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Sitting in a hauler outside a short track where he was scheduled to test wasn’t the ideal way Sam Hornish, Jr., wanted to spend a day away from the NASCAR Nationwide Series.
In the course of a nine-month NASCAR schedule, days away from the grind are rare. Days reserved strictly for testing are even rarer, given the costs of track rental time and the logistics of bringing a car, a hauler, a crew, and equipment to a track. Hornish lamented that he had to spend Monday at Toledo Speedway hoping for the rain to clear out.
That changed on Tuesday.
The Defiance native spent the day testing his Alliance Truck Parts/WURTH Ford Mustang on the half-mile oval in preparation for short-track races on the Nationwide series.
“When you look at Toledo, you can’t say it’s exactly like a track we’re going to run,” said Hornish, whose team will set up Thursday at Indianapolis Motor Speedway for the Indiana 250. “But another thing that we can do is test on a track, without using our testing days, that’s as close to some of the tracks we’re racing on. We have picked out the parts that are similar. Toledo, for me, it’s small and it has similarities to some of the other places we’re going to be at. It’s really just testing ideas on it.”
Hornish leads the Nationwide Series points standings with 632, seven points ahead of Regan Smith and eight ahead of Austin Dillon. Hornish finished second Sunday in the STP 300 at Chicagoland Speedway in Joliet, Ill., despite taking a speeding penalty that moved him to the back of the field for going too fast on pit road during a caution.
Hornish will drive Saturday at Indianapolis, coincidentally where he won the Indianapolis 500 in 2006, and enters the Indiana 250 with five consecutive top 10 finishes.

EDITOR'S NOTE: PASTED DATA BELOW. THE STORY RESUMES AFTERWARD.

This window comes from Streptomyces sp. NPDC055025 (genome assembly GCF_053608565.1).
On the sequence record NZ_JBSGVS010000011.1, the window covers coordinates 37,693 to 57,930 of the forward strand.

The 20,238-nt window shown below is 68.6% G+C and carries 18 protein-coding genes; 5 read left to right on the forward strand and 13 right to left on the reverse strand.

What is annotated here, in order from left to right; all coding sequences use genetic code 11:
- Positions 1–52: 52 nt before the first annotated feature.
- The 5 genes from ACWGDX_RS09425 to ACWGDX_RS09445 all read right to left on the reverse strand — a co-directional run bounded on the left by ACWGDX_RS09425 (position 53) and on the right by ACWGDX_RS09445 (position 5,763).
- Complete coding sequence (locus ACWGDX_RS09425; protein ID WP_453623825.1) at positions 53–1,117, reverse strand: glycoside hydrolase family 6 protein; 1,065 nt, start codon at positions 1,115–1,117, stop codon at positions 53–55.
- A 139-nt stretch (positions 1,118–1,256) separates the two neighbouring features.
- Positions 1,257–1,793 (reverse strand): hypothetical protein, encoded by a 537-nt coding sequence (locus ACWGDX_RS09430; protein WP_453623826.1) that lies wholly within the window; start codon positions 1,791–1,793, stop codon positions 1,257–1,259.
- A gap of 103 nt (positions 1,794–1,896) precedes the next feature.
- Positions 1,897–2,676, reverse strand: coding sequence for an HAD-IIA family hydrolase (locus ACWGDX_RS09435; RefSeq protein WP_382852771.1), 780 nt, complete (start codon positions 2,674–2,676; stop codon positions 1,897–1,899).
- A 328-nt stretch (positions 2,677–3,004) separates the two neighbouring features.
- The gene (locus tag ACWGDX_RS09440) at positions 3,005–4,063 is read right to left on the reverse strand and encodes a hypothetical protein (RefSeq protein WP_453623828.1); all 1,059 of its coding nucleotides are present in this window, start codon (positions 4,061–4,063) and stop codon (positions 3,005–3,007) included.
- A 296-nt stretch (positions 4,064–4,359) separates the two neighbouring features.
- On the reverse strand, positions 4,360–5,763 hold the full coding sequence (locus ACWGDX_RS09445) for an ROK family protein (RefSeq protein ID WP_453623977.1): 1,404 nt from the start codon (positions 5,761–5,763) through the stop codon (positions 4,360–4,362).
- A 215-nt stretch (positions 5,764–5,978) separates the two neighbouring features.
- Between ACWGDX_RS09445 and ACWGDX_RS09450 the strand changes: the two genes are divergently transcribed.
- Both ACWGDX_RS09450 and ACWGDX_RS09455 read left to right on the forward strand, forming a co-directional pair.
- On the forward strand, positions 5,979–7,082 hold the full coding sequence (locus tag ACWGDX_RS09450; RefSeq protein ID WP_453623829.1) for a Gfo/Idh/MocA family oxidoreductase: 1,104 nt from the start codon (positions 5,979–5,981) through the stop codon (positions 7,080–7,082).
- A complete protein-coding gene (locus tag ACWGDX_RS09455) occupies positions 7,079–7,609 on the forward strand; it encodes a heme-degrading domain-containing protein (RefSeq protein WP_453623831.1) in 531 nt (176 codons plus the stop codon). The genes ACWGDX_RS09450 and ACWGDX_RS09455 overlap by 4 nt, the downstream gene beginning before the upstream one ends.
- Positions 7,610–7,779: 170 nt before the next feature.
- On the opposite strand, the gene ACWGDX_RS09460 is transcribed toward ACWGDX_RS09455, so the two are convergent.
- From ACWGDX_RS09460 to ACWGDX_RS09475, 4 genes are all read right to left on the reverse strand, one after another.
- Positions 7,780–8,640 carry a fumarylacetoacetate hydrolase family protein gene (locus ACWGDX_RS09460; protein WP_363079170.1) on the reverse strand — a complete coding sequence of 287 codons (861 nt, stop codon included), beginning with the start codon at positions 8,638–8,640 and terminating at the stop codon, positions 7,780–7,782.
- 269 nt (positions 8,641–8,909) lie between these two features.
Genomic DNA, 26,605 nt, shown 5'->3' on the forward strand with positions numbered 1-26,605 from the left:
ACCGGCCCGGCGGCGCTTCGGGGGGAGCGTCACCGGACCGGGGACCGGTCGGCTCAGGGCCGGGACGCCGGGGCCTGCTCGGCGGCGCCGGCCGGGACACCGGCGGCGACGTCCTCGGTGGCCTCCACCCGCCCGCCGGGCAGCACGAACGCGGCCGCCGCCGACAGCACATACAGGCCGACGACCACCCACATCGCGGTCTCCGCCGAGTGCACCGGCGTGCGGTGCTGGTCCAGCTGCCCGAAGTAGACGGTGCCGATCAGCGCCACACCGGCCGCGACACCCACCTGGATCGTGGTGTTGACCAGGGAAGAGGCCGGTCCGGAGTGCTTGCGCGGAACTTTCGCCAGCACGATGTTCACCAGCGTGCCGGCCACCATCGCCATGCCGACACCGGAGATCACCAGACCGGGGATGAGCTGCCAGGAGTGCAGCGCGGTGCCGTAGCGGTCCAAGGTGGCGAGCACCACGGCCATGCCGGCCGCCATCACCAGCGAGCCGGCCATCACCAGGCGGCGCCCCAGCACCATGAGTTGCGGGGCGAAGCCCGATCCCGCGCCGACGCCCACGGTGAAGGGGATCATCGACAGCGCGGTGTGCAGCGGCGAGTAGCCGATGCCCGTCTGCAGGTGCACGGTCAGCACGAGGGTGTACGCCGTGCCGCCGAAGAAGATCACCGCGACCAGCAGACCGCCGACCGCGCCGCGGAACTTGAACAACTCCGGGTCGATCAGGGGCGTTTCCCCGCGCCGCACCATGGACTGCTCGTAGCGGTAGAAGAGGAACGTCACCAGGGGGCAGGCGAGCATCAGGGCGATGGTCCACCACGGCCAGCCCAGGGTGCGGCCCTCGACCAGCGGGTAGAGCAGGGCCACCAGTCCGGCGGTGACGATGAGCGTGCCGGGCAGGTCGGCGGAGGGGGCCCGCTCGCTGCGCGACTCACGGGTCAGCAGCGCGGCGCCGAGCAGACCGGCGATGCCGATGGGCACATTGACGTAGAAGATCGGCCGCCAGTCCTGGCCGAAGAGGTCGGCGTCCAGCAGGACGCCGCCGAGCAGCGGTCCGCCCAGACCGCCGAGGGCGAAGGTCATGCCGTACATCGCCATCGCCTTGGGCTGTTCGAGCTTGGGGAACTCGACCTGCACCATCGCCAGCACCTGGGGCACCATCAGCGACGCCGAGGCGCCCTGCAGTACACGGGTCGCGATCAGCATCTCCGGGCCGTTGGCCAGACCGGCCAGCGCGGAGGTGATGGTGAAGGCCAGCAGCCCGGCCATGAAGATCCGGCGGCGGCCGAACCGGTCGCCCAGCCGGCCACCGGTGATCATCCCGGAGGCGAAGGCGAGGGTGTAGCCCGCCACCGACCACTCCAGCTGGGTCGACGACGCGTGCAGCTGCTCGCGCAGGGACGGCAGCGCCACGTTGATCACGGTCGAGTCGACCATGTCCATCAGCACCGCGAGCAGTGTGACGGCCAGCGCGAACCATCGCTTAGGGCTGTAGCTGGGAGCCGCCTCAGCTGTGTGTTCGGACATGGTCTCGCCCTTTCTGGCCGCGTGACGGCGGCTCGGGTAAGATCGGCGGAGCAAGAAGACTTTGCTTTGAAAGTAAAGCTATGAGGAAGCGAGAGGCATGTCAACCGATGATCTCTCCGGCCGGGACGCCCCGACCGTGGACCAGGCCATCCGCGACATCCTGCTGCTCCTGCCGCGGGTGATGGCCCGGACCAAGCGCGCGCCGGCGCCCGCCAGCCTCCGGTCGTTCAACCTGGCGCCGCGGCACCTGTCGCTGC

“There are a lot of different things that are going on, for sure,” Hornish said. “We’re trying to do all the things we did at the beginning of the year and that’s trying to be consistent. Not so much win every race, but get top five and top 10 [finishes], that’s what we want to do. We just need to be smart."
After this weekend, the Nationwide series moves to Iowa Speedway, a 7/8-mile oval track in Newton, Iowa, then to road courses Aug. 10 at Watkins Glen (N.Y) International and Aug. 17 at Mid-Ohio Sports Car Course in Lexington before the Food City 250 on Aug. 23 at Bristol (Tenn.) Motor Speedway, a half-mile asphalt oval with steep banking and a stadium-type atmosphere.
“We’re looking towards our short track program and just learning some little things that may help us out down the road,” Hornish said.
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A year ago, Hornish drove in the Sprint Cup Series in place of AJ Allmendinger, whom NASCAR suspended for violating its substance abuse policy and whom NASCAR later reinstated.
While there’s already been some driver movement in preparation for the 2014 Sprint Cup Series — Kevin Harvick will leave Richard Childress Racing for Stewart-Haas Racing next season, replacing Ryan Newman — Hornish said a chance at returning to NASCAR’s top tier isn’t necessarily something that’s on his mind.
“Teams are making moves, but they’re not quite all the things that need to be in place,” said Hornish, who has been driving for Penske Racing in IndyCar and NASCAR since 2004. “We’re not really looking at that. We’re focusing on the [Nationwide] championship, and all that stuff will take care of itself.”